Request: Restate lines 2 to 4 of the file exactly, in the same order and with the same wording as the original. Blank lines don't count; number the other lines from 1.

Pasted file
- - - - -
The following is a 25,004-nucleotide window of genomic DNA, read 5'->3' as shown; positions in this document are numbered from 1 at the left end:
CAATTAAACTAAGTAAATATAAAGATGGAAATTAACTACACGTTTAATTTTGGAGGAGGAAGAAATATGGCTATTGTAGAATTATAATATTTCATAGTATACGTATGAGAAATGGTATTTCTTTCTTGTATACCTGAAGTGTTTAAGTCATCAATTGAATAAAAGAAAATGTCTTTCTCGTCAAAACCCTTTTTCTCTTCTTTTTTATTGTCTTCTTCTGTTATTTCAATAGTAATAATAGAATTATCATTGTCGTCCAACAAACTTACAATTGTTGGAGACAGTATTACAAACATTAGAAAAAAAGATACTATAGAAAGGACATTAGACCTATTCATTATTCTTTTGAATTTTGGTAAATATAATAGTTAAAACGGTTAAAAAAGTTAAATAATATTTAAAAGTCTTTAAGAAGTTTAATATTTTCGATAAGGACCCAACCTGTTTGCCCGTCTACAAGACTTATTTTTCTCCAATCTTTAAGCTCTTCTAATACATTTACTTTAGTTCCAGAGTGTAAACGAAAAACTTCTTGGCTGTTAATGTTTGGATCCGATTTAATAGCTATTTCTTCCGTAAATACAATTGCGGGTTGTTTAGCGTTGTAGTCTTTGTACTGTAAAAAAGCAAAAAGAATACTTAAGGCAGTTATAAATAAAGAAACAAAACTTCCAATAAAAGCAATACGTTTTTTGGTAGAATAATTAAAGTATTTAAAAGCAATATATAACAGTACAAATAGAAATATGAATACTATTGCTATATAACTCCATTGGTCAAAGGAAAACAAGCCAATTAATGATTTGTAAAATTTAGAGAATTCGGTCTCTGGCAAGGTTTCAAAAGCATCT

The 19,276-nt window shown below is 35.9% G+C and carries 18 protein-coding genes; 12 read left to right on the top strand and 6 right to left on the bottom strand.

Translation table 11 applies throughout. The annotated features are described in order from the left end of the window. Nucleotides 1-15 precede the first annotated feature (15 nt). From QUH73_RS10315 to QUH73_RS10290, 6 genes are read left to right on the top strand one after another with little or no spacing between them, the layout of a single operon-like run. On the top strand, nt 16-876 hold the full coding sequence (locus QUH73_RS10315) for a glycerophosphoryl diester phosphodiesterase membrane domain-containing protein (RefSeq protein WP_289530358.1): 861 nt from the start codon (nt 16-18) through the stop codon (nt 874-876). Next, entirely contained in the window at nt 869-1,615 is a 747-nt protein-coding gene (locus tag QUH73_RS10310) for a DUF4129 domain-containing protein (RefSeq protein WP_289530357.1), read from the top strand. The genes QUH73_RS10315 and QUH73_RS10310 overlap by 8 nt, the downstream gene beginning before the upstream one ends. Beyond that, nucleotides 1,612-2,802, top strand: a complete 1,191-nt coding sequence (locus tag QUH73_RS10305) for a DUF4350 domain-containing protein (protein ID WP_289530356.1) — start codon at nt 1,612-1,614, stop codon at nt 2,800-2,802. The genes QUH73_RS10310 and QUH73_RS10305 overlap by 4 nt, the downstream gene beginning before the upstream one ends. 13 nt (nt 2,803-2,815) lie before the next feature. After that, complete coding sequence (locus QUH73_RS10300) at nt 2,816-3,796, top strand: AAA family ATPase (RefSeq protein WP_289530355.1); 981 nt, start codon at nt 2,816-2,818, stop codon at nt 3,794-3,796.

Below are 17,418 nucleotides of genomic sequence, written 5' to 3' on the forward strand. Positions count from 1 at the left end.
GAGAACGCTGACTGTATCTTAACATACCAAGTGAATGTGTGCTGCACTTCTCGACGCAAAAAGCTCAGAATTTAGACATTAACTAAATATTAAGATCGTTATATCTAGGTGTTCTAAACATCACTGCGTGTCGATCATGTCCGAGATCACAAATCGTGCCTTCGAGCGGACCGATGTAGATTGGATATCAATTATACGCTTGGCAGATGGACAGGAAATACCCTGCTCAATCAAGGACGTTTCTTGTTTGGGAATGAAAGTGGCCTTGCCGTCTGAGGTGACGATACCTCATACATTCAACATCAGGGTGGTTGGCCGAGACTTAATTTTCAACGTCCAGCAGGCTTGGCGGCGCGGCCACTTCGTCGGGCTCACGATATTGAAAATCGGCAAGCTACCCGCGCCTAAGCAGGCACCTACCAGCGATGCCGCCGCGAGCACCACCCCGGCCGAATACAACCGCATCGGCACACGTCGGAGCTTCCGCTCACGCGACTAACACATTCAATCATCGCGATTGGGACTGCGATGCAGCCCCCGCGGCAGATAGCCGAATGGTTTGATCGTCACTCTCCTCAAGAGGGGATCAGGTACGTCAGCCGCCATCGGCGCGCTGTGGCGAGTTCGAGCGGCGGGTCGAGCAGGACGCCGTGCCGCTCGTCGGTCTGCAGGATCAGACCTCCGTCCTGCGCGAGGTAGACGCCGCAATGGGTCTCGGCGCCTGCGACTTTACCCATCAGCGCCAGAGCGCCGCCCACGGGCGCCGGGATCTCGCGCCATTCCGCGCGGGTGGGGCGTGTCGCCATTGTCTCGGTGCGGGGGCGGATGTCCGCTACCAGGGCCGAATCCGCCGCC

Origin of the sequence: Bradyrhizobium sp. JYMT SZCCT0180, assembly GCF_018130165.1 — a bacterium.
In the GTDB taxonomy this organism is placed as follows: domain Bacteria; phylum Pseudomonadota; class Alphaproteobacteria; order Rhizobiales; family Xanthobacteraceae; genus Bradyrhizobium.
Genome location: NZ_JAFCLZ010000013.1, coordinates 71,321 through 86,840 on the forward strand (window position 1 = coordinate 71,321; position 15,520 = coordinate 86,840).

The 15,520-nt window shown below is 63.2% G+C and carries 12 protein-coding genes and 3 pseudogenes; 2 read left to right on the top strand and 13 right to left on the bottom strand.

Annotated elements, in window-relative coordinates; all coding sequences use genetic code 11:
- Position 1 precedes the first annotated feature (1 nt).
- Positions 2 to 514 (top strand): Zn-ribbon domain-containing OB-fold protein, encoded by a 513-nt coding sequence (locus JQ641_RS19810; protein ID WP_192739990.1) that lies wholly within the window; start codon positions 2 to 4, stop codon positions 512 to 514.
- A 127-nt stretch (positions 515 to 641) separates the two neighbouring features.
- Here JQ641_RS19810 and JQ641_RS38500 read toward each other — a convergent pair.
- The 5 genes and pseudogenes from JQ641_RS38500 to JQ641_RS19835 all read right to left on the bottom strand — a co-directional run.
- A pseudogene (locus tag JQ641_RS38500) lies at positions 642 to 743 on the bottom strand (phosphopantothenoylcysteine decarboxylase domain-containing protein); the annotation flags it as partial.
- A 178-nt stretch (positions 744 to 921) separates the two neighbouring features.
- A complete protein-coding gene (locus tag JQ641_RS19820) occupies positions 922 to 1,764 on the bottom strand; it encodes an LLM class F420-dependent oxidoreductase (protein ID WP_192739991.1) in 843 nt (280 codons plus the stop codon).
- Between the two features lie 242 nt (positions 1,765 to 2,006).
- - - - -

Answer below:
CAATTAAACTAAGTAAATATAAAGATGGAAATTAACTACACGTTTAATTTTGGAGGAGGAAGAAATATGGCTATTGTAGAATTATAATATTTCATAGTATACGTATGAGAAATGGTATTTCTTTCTTGTATACCTGAAGTGTTTAAGTCATCAATTGAATAAAAGAAAATGTCTTTCTCGTCAAAACCCTTTTTCTCTTCTTTTTTATTGTCTTCTTCTGTTATTTCAATAGTAATAATAGAATTATCATTGTCGTCCAACAAACTTACAATTGTTGGAGACAGTATTACAAACATTAGAAAAAAAGATACTATAGAAAGGACATTAGACCTATTCATTATTCTTTTGAATTTTGGTAAATATAATAGTTAAAACGGTTAAAAAAGTTAAATAATATTTAAAAGTCTTTAAGAAGTTTAATATTTTCGATAAGGACCCAACCTGTTTGCCCGTCTACAAGACTTATTTTTCTCCAATCTTTAAGCTCTTCTAATACATTTACTTTAGTTCCAGAGTGTAAACGAAAAACTTCTTGGCTGTTAATGTTTGGATCCGATTTAATAGCTATTTCTTCCGTAAATACAATTGCGGGTTGTTTAGCGTTGTAGTCTTTGTACTGTAAAAAAGCAAAAAGAATACTTAAGGCAGTTATAAATAAAGAAACAAAACTTCCAATAAAAGCAATACGTTTTTTGGTAGAATAATTAAAGTATTTAAAAGCAATATATAACAGTACAAATAGAAATATGAATACTATTGCTATATAACTCCATTGGTCAAAGGAAAACAAGCCAATTAATGATTTGTAAAATTTAGAGAATTCGGTCTCTGGCAAGGTTTCAAAAGCATCT

The 19,276-nt window shown below is 35.9% G+C and carries 18 protein-coding genes; 12 read left to right on the top strand and 6 right to left on the bottom strand.

Translation table 11 applies throughout. The annotated features are described in order from the left end of the window. Nucleotides 1-15 precede the first annotated feature (15 nt). From QUH73_RS10315 to QUH73_RS10290, 6 genes are read left to right on the top strand one after another with little or no spacing between them, the layout of a single operon-like run. On the top strand, nt 16-876 hold the full coding sequence (locus QUH73_RS10315) for a glycerophosphoryl diester phosphodiesterase membrane domain-containing protein (RefSeq protein WP_289530358.1): 861 nt from the start codon (nt 16-18) through the stop codon (nt 874-876). Next, entirely contained in the window at nt 869-1,615 is a 747-nt protein-coding gene (locus tag QUH73_RS10310) for a DUF4129 domain-containing protein (RefSeq protein WP_289530357.1), read from the top strand. The genes QUH73_RS10315 and QUH73_RS10310 overlap by 8 nt, the downstream gene beginning before the upstream one ends. Beyond that, nucleotides 1,612-2,802, top strand: a complete 1,191-nt coding sequence (locus tag QUH73_RS10305) for a DUF4350 domain-containing protein (protein ID WP_289530356.1) — start codon at nt 1,612-1,614, stop codon at nt 2,800-2,802. The genes QUH73_RS10310 and QUH73_RS10305 overlap by 4 nt, the downstream gene beginning before the upstream one ends. 13 nt (nt 2,803-2,815) lie before the next feature. After that, complete coding sequence (locus QUH73_RS10300) at nt 2,816-3,796, top strand: AAA family ATPase (RefSeq protein WP_289530355.1); 981 nt, start codon at nt 2,816-2,818, stop codon at nt 3,794-3,796.